Etymology: Authority

Let’s start thinking about this in terms of memory. I’m going to set out some definitions. They’re not meant to be definitive just shorthand, if you like, for some of the concepts I want to discuss.

Common (human) memory: I can remember that yesterday you were wearing a green t-shirt, for example. There is huge variation here between individuals, and also for those individuals, when they find themselves in differing circumstances or conditions or health. Some people have good memories, some people don’t.

Outsourced memory: In the general instance this is the use of media to record human exchanges and agreements and data. This covers, for example, the writing down of laws. And, of course, it is in the writing down of laws that laws themselves retain an air of civility, of justice. Writing down law does not remove controversy and disagreement, particular in matters of interpretation and perceptions of justice (hello the legal profession in its entirety), history clearly tells us this. It provides something much more valuable, the basis of modern society. Extending the concept beyond merely law and we have our collective knowledge, at species level, being turned into artefacts to travel across both time and space.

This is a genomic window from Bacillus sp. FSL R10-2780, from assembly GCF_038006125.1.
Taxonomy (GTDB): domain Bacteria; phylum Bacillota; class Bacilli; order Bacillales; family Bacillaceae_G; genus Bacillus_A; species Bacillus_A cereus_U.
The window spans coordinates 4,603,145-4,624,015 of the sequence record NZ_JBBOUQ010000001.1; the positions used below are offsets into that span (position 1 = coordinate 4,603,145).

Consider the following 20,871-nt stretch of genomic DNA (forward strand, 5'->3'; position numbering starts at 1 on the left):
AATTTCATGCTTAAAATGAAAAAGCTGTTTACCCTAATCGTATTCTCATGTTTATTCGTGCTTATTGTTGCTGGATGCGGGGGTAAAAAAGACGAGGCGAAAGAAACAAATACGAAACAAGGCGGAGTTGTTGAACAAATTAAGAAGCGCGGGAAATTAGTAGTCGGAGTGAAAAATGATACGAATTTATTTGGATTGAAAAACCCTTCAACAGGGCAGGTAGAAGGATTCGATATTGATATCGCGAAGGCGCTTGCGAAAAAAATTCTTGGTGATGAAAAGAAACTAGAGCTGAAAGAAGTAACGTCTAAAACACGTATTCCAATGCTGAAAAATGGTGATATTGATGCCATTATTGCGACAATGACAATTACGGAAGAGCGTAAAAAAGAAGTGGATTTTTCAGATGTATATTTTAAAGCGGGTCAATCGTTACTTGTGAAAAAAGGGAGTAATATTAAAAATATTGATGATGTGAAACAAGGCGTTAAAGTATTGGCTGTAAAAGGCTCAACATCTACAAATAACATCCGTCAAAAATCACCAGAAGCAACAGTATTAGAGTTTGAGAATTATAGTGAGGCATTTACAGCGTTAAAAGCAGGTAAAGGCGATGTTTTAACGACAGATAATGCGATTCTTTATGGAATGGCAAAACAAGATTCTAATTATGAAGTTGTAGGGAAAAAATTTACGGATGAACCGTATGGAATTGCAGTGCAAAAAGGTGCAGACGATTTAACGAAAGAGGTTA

Although the concept of outsourced memory is nothing new we are more aware of it today as we see such a proliferation of the product becoming available through retail. It used to be a book or a library. Today it is a computer, a flash stick, a portable drive, or the cloud.

Potentially timeless memory: Is the idea that binds this all together. The idea that gives recorded words their power. The idea is simple, that we can capture at some point in time, either exactly what happened, or exactly what was agreed, and that our capture, our recording, will not degrade over time. We depend on the, often unspoken, thought that we can if required refer back to the document and resolve any conflicts that may have occurred. Was it 4% or was it 5%? Whereas that sounds simple, or even an oversimplification to make a point (be honest most of us could remember which of those two was agreed, right?), please remember that the most significant part of many contracts is the agreed cut.

Potentially timeless memory is an idea, not an actual delivery of eternal memory. It doesn’t need to be demonstrably timeless, it simply needs to have the potential. This view is facilitated as much by the fact that any individuals’ personal needs are only really affected over the 100 years or so they might be alive, as by anything else.

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